There are come common risk factors and you they are unchangeable. For instance, your sex. Women, especially post menopausal, are much more likely to develop osteoporosis then men, but men aren't off the hook. There are at least 2 million men with osteoporosis and this will increase as men begin to live longer. The older you get, the greater the chance of developing osteoporosis. You're also at a greater risk if any close relatives have had osteoporosis and Caucasion and Asian women are at a greater risk.
The reduction of sex hormones, estrogen for women and testosterone for men, also contribute to osteoporosis. Dietary factors associated with osteoporosis include low calcium intake, eating disorders and stomach bypass surgery. Certain medications, especially corticosteroids such as prednisone and cortisone, can contribute to osteoporosis.
Lifestyle choices also can put you at a greater risk for osteoporosis. Smoking tobacco and drinking alcohol, especially more than two drinks a day, will put you at greater risk, as will a sedentary lifestyle and a lack of exercise.
Bone fractures, especially of the hip and spine, are the most common complications of osteoporosis. A fall can easily break a hip, causing disability and even lead to death. Spinal fractures can occur with or without an injury. Sometimes a sneeze or cough can cause a fracture.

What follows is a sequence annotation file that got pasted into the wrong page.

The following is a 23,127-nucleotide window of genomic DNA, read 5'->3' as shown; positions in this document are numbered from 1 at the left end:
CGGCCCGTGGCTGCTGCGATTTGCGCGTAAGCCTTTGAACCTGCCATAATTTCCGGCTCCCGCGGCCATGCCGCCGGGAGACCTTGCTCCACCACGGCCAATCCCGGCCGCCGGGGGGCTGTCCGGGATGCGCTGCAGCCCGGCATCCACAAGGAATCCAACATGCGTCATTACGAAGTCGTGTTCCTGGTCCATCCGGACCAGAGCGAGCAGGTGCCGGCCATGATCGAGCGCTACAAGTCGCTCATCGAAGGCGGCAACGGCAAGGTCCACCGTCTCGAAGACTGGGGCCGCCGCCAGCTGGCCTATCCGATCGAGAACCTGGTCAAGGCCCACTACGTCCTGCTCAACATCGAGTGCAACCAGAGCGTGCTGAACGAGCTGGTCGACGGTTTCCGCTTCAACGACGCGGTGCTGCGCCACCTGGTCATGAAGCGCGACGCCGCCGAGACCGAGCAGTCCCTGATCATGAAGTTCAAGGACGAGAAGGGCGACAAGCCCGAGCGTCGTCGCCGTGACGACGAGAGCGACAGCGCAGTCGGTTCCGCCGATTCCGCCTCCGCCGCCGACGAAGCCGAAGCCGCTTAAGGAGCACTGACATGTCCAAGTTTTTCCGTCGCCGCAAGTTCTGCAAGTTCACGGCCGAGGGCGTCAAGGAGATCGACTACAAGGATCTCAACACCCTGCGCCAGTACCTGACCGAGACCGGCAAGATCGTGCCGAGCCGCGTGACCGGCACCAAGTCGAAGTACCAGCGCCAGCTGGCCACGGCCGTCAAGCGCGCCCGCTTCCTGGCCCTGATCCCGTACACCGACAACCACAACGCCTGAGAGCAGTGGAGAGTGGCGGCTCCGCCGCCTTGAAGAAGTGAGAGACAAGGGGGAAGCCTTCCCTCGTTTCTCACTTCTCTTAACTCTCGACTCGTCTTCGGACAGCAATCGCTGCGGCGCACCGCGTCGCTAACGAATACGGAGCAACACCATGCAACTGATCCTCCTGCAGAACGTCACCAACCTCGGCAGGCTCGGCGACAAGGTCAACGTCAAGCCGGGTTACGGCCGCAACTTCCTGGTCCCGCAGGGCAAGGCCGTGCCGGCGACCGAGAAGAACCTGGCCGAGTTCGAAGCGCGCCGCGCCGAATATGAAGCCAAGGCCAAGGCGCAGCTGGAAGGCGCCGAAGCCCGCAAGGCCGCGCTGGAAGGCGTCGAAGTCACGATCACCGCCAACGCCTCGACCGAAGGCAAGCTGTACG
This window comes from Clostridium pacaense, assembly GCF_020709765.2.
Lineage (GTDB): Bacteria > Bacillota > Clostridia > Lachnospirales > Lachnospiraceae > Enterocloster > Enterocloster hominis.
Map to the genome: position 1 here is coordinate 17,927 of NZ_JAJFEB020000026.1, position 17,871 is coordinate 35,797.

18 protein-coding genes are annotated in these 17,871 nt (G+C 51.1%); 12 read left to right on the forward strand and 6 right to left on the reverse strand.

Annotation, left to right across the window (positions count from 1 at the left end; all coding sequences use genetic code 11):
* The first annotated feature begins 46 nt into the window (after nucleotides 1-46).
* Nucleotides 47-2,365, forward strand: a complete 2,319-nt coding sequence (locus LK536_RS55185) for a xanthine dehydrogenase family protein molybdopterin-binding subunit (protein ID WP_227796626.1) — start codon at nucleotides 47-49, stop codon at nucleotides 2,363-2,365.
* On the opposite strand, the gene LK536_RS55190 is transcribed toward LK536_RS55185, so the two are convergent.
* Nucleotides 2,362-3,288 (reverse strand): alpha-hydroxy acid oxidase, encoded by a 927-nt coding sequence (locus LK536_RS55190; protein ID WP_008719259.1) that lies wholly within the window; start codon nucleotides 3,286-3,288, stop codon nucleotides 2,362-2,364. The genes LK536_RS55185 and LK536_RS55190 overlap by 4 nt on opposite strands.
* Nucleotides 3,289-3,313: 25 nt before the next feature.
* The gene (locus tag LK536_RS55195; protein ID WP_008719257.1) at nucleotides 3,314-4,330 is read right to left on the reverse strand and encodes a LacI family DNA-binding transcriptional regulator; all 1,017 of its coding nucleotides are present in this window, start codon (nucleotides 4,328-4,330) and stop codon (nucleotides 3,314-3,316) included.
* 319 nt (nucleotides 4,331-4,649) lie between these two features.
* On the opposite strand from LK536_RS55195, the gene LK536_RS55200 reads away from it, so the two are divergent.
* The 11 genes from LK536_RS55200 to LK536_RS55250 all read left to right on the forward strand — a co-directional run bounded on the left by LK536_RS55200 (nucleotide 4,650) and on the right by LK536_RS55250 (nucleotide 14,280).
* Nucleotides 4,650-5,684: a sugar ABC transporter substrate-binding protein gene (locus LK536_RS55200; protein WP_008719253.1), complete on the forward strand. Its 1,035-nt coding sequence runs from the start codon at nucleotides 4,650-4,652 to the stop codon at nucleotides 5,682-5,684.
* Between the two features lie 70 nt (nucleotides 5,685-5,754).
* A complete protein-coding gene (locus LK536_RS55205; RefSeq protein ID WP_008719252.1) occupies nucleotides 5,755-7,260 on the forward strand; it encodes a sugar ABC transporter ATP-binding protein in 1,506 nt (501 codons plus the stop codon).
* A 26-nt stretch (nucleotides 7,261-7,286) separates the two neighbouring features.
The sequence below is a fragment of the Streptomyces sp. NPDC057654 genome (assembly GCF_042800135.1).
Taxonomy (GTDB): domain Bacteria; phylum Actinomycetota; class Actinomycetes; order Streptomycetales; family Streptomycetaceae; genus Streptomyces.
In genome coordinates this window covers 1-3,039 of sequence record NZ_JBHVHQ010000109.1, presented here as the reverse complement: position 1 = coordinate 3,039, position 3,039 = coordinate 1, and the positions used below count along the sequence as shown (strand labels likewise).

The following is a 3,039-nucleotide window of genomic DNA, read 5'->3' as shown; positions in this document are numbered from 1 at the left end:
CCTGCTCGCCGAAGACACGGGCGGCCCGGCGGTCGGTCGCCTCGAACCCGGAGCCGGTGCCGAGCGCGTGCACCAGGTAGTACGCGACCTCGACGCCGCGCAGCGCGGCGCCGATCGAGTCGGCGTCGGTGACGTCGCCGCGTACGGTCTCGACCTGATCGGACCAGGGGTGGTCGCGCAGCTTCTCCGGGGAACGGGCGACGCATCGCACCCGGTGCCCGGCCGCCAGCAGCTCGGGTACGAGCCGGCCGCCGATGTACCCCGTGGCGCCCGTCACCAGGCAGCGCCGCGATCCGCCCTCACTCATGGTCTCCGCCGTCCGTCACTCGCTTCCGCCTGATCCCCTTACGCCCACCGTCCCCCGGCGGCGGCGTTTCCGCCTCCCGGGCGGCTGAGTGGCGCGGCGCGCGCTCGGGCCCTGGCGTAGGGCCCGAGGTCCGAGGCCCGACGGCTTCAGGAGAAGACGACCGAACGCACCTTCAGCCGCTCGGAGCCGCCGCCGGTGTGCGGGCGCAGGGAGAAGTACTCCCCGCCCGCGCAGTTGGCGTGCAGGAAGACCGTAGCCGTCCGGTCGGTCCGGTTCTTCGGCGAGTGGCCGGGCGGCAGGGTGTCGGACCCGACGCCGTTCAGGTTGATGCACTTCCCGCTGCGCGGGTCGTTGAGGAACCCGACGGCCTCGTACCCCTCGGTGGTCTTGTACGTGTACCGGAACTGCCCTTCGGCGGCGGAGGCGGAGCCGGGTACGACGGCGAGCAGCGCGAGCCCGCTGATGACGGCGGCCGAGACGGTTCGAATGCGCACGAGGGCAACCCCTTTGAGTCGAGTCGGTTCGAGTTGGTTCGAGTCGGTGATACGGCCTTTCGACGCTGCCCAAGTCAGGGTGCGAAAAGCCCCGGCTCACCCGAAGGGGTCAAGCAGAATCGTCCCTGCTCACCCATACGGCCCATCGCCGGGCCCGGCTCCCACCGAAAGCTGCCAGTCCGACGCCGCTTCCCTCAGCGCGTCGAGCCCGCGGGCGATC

The best way to diagnose osteoporosis is to measure bone density. This can be done by a machine that uses low levels of x-ray to measure the strength of your bones. Your doctor can order this for you.
Osteoporsis can be treated with drugs called biophosphonates. Your doctor would have a choice of one of several of these drugs to treat you. Use of the sex hormones estrogen for women and testoterone for men can also be useful in treating osteoporosis. Some controversy exists over the use of these hormones. Your doctor will explain the risks and benefits.
So, to avoid osteoporosis, avoid excessive consumption of alcohol, don't smoke, try to avoid falls, exercise regularly, and consume adequate amounts of calcium. It is recommended that the total daily calcium intake from diet or supplements not exceed 2,000 mg. daily for people over age 50. Consume adequate amounts of vitamin D, which is necessary for your body to absorb calcium. Talk to your doctor about what dose would be best for you.
- Terry Hollenbeck, M.D., is an urgent-care physician at Palo Alto Medical Foundation Santa Cruz in Scotts Valley. Readers can view his previous columns on his website, valleydoctor.wordpress.com, or email him at firstname.lastname@example.org. Information in this column is not intended to replace advice from your own health care professional. For any medical concern, consult your own doctor.